Review: Fright Night (15) / Directed by: Craig Gillespie / Screenplay by: Marti Noxon / Starring: Colin Farrell, Anton Yelchin, Imogen Poots, David Tennant, Toni Collette / Release date: February 20th
I can’t seriously believe that a remake of the cheesy 1985 Tom Holland original Fright Night would really have been particularly high on Hollywood’s to-do list if not for the enduring current popularity of vampires courtesy of the - whisper it quietly - Twilight franchise and its photocopied rip-off TV series The Vampire Diaries. So it’s not a huge stretch to imagine some Hollywood bean counter looking through the back catalogue for any previous vampire hit which could be resurrected, dusted down and given a modern make-over.
So here we have Fright Night, shorn of the thudding synths, big hair and unbelievably-irritating Stephen Geoffreys (Evil Ed) of the original, scrubbed up and given a bit of a post-modern makeover and a slightly darker screenplay courtesy of former Buffy the Vampire Slayer scribe Marti Noxon. While Fright Night 2011 might not have been the most necessary remake of all time, it’s actually a pretty good one, playing to the strengths of the original and replacing the dodgy bits with some real scares, tension and an appreciably more terrifying vampire bad guy with Farrell’s Jerry Dandridge considerably more feral and animalistic than Chris Sarandon’s often urbane and domesticated vampire from the original (although he still shares the former‘s taste for apples).
As in the 1985 movie, our High School hero Charlie Brewster (Yelchin) discovers he’s living next door to a vampire but no-one believes him. He enlists the help of sleazy TV showbiz showman Peter Vincent (David Tennant) but he’s quickly kicked out by Vincent who dismisses him, perhaps understandably, as a nutter. Before long vampire Jerry goes seriously psycho, blows up the Brewster home and sends Charley, his girlfriend Amy (Poots) and mother (Toni Collette) on the run into the wilderness around Los Angeles and all Hell breaks lose before Vincent finally, reluctantly, agrees to help Charley finish off Jerry once and for all because it seems that Vincent knows a bit more about the undead than his tacky TV persona might suggest.
This is rattling good stuff and, whilst there are moments of humour in the script, the emphasis here is on making a darker, scarier film than the original. There are less high school hi-jinks (Charley’s former geek friend Ed, played by Christopher Mintz-Plasse, gets short shrift but ends up fairly…er…‘armless) and more visceral thrills as blood pumps from gouged throats and vampires explode when exposed to sunlight. If David Tennant’s intention was to leave his goody two-shoes Doctor Who’image behind him via Fright Night’then it was a wise choice; his Peter Vincent is worlds away from Roddy McDowell’s fusty TV host of the original. Tennant’s Vincent is a Russell Brand-style lothario, all leather trousers and bare (if skinny) torso, his every utterance punctuated by the sort of language which would shame a sonic screwdriver. Farrell’s good value too; his Jerry is a lone hunter, lean and mean and quick to abandon his pretence at humanity when the need for blood becomes too great and he presents as an unstoppable, implacable demonic force far removed from the original Jerry who just became a rather silly monster at the end of Fright Night in 1985.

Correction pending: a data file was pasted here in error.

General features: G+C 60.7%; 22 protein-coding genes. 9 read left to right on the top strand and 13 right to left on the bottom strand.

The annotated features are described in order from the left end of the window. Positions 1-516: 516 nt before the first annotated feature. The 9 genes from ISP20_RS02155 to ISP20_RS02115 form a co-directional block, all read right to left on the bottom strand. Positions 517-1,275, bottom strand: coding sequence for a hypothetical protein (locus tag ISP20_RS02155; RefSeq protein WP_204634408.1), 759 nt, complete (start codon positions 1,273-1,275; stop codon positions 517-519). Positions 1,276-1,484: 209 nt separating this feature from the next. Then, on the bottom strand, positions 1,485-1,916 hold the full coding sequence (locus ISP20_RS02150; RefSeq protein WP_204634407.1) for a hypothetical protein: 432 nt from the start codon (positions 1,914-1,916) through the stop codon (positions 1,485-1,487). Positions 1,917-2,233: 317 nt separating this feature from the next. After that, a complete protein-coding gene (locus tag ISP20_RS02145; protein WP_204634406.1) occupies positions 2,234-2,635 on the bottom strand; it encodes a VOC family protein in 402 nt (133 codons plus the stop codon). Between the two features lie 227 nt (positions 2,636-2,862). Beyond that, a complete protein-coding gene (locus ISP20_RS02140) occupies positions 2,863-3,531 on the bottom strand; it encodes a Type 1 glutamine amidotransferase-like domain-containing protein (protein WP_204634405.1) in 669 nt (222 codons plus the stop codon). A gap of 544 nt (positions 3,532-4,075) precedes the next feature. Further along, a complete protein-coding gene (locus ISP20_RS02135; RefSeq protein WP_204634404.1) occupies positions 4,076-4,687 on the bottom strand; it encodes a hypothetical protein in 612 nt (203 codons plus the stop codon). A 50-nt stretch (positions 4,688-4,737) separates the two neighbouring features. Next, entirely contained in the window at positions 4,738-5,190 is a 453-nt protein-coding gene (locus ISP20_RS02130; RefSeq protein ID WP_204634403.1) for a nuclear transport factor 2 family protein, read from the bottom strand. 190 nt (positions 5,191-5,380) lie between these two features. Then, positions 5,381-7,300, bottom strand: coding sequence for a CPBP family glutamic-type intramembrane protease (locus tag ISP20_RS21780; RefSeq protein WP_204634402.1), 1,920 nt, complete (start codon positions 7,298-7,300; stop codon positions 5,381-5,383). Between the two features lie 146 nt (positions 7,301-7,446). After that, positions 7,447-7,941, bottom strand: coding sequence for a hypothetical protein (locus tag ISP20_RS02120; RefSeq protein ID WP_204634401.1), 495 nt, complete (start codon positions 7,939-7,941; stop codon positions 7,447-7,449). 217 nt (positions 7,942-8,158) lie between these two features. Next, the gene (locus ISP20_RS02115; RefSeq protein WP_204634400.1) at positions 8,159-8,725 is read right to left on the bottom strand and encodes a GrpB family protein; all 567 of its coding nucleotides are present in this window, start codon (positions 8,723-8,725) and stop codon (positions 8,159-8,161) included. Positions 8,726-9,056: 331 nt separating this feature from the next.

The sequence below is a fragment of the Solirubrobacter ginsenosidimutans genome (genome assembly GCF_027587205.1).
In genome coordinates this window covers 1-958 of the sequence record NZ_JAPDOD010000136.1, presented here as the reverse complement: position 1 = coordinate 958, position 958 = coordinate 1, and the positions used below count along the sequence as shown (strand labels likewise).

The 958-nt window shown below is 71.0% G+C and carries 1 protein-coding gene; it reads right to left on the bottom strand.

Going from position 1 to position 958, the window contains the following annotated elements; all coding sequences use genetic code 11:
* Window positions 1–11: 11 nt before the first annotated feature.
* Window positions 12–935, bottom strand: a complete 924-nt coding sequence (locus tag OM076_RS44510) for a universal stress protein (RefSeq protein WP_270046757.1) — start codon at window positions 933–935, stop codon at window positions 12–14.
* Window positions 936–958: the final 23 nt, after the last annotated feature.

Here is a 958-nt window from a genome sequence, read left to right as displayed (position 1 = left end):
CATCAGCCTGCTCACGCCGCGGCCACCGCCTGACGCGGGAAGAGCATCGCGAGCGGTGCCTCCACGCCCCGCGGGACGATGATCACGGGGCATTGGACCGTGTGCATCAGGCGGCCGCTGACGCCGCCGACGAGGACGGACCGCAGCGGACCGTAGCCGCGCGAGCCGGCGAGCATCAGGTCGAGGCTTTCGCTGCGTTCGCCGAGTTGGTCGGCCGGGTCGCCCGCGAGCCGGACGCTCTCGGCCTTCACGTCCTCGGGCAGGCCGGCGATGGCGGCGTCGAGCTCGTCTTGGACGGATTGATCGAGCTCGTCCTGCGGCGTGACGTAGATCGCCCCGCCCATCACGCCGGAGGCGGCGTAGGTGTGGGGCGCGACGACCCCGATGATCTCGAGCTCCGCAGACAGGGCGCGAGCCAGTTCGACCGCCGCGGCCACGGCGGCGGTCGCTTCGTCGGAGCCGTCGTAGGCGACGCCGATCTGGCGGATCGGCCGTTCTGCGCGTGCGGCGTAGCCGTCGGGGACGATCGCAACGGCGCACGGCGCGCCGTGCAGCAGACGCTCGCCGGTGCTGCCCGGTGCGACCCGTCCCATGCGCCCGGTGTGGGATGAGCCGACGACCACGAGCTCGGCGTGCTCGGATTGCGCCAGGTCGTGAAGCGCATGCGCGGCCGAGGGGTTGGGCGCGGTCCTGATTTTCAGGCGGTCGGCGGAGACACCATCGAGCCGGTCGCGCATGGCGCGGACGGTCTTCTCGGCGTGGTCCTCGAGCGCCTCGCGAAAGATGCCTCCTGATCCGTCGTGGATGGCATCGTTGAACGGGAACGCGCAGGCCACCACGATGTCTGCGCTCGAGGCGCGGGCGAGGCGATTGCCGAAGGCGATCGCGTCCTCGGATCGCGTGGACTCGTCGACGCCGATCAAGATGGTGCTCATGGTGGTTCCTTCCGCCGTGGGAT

If there are any minor quibbles then they’re carried over from the original, with vampire lore casually rewritten so that the vampire’s victims are returned to normality on the death of the vampire himself (just so we can be assured a happy ending to Charley’s romance with Amy) and whilst this version of the movie is more intense than the original, some of the humour occasionally unbalances the film where the 1985 version was pretty much farcical from the off.
Better then than the original but ultimately probably a bit of a pointless exercise, Fright Night is worth a look if you’re tired of the toothless vampires of the Twilight saga and it’s particularly worth your time to see Farrell clearly enjoying himself and Tennant acting resolutely against type. Good fun.
Special features: Not much on either format. The DVD boasts a few deleted/extended scenes and an unwatchable rap music video, the Blu-ray adds some bloopers, a brief guide to ‘how to make a funny vampire movie’ and Tennant as Peter Vincent basically introducing some clips of himself from the film which is about as pointless as it sounds.